Notes from the Field

Springtime in the Deciduous Forest

May 6th, 2024 by Fred Huemmrich, Petya Campbell, Greg Cain, Zoe Gentes

The view from the top of the tower shows leaves emerging across the deciduous forest.

On a blustery March morning, Petya Campbell stood atop a 204-foot-tall tower and looked across the waving canopy of the leafless deciduous forest at the Smithsonian Environmental Research Center in Edgewater, Maryland. This forest is predominately tulip poplar (Liriodendron tulipifera), and the tower extends over trees that are over 120 feet tall.

Petya, from the University of Maryland Baltimore County and NASA Goddard Space Flight Center, is working with Greg Cain, a master technician from the Battelle-managed National Ecology Observatory Network (NEON)—the U.S. National Science Foundation-funded program that runs the tower at the Smithsonian site (SERC). Petya and Greg were on the tower that day to install a new type of instrument, an automated spectrometer called a NoX (Near Infrared Box). The NoX measures the light reflectance off the forest canopy in hundreds of narrow spectral bands through the visible wavelengths we can see and into the near-infrared bands beyond our vision. The instrument will make these measurements every few minutes throughout the entire growing season.

This photo shows the SERC flux tower, looking up from its base. The thin line coming off of the right side of the tower’s top is the pole that supports the fiber-optic cable for the NoX.

Petya and Greg stand on top of the tower.

In addition, NEON runs instruments on this tower that take measurements of the movement of carbon dioxide (CO2) into and out of the forest. CO2 is absorbed from the atmosphere into the trees through photosynthesis, so measuring the amount of CO2 taken up by the plants is a measure of forest productivity. These CO2 flux measurements are collected continuously and reported every half hour.

The time series of spectral reflectance measured by the NoX can provide information about leaf characteristics. For instance, it can tell scientists about the amount of green biomass and chlorophyll in the leaves, which determines the potential productivity of the forest; the amount of other leaf pigments that are used to protect the leaves from damage, which indicate when the trees are under stress; and the amount of water in the leaves, which can be used to detect drought stress.

Researchers will use data from the NoX to gain insight into the functioning of this deciduous forest as it responds to environmental conditions such as hot or cold spells, droughts or rainy periods, and sunny or cloudy days. They will observe seasonal changes from the time the leaves emerge in the spring, through the green of the summer, the changing colors of the autumn, and finally the loss of the leaves at the end of the growing season. Others can watch the forest change through the seasons using the phenocam, a web camera mounted on the tower that regularly takes photographs to monitor the changes in the forest.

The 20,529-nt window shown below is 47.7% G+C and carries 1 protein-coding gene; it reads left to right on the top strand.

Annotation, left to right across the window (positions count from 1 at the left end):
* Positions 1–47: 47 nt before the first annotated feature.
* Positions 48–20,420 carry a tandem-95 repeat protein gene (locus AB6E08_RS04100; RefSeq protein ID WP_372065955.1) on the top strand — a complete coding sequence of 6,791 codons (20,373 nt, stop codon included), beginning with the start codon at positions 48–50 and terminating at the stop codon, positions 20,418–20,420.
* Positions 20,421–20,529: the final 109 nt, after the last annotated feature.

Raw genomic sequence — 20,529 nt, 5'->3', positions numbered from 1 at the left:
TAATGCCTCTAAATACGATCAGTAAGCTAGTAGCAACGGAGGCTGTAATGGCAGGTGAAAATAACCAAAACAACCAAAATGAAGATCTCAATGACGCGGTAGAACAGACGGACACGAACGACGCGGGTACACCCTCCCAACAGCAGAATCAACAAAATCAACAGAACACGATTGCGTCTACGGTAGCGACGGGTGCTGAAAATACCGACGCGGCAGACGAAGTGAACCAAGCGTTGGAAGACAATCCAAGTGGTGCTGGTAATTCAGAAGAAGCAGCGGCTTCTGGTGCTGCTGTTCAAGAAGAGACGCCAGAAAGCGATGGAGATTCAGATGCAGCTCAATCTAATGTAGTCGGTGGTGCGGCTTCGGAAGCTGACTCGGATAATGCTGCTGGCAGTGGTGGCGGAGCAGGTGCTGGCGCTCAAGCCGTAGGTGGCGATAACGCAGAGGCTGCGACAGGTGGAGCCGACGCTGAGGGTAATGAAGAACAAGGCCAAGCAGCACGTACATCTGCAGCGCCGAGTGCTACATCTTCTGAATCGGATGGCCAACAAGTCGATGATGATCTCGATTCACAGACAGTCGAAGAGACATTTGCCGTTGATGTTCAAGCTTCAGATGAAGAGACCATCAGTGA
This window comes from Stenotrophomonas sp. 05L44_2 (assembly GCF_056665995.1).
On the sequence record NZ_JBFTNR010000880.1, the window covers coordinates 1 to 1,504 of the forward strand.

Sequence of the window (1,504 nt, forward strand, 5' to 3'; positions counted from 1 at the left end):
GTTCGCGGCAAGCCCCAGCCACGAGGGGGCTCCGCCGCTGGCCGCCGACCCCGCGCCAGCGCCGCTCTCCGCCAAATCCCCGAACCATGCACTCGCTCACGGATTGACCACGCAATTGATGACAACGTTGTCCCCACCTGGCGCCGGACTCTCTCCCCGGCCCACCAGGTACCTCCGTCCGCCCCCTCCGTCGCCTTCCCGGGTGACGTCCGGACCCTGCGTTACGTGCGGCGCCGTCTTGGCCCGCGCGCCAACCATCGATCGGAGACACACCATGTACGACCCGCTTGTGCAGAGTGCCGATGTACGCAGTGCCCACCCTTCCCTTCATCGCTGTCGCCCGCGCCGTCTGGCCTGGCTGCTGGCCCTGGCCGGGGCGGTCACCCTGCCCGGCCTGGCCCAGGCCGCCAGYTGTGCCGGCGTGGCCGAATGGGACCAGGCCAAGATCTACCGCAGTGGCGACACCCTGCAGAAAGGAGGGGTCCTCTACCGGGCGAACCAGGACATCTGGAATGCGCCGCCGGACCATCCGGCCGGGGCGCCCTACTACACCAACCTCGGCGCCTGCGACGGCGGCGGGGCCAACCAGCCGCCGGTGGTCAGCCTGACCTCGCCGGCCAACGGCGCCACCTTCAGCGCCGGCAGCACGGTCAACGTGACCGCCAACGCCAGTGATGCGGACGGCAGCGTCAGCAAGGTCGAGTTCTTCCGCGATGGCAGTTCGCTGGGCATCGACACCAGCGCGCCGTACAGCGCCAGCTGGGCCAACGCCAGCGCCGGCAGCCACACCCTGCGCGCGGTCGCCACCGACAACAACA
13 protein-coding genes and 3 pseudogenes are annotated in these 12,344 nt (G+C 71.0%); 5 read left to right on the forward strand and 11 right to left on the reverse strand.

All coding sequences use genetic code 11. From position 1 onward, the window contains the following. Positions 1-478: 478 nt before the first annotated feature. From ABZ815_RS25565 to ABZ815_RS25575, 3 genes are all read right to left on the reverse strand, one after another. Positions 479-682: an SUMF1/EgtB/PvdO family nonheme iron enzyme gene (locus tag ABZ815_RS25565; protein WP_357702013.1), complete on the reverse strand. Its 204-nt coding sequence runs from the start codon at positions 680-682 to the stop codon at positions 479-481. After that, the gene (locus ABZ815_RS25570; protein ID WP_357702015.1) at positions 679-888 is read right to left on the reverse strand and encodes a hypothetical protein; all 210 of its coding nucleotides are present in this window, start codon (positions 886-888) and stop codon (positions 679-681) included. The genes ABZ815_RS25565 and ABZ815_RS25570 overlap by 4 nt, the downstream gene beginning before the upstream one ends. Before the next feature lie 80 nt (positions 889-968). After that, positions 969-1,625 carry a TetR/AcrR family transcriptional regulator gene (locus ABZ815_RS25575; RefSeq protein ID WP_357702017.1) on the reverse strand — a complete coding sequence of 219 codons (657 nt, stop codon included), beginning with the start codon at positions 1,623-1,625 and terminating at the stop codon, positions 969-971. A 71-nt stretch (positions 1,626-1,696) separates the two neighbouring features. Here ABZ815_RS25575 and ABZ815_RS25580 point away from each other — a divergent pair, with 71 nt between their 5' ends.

The upward viewing fiber-optic from the NoX views the sunlight shining down on the forest (left). The downward looking fiber-optic from the NoX is extended out on a pole from the tower to view the forest below (right).

Installing the NoX on the SERC tower is just the most recent deployment by Petya Campbell and Fred Huemmrich. Over the past couple of yeavrs, they have installed similar instruments on flux towers in the arctic tundra and boreal forest.

The NoX data will be compared with the tower flux data to develop and test relationships between spectral reflectance and forest productivity and the detection of stress responses under adverse conditions. Understanding these types of relationships and how they may differ between vegetation types and season will aid the development of future NASA missions such as the Surface Biology and Geology (SBG) study, and the Geosynchronous Littoral Imaging and Monitoring Radiometer (GLIMR), which will collect spectral information similar to the NoX over large areas of the Earth.

The flux tower sits in the middle of the Smithsonian Forest Global Earth Observatory (ForestGEO) site. ForestGEO is a global network of forest sites where every tree whose trunk is larger than 1 centimeter in diameter is measured and tagged to track biodiversity and the growth and mortality of trees.

The early blooming spring beauties (Claytonia virginica) show that the growing season for the forest is starting and that it is a good time to get the NoX up and running.

One Response to “Springtime in the Deciduous Forest”

  1. Hoki9 says:

    Such a beauty thank you for sharing the other part of the world!

Leave a Reply

Keep comments relevant. Inappropriate or offensive comments may be edited and/or deleted. Avoid adding Web site urls.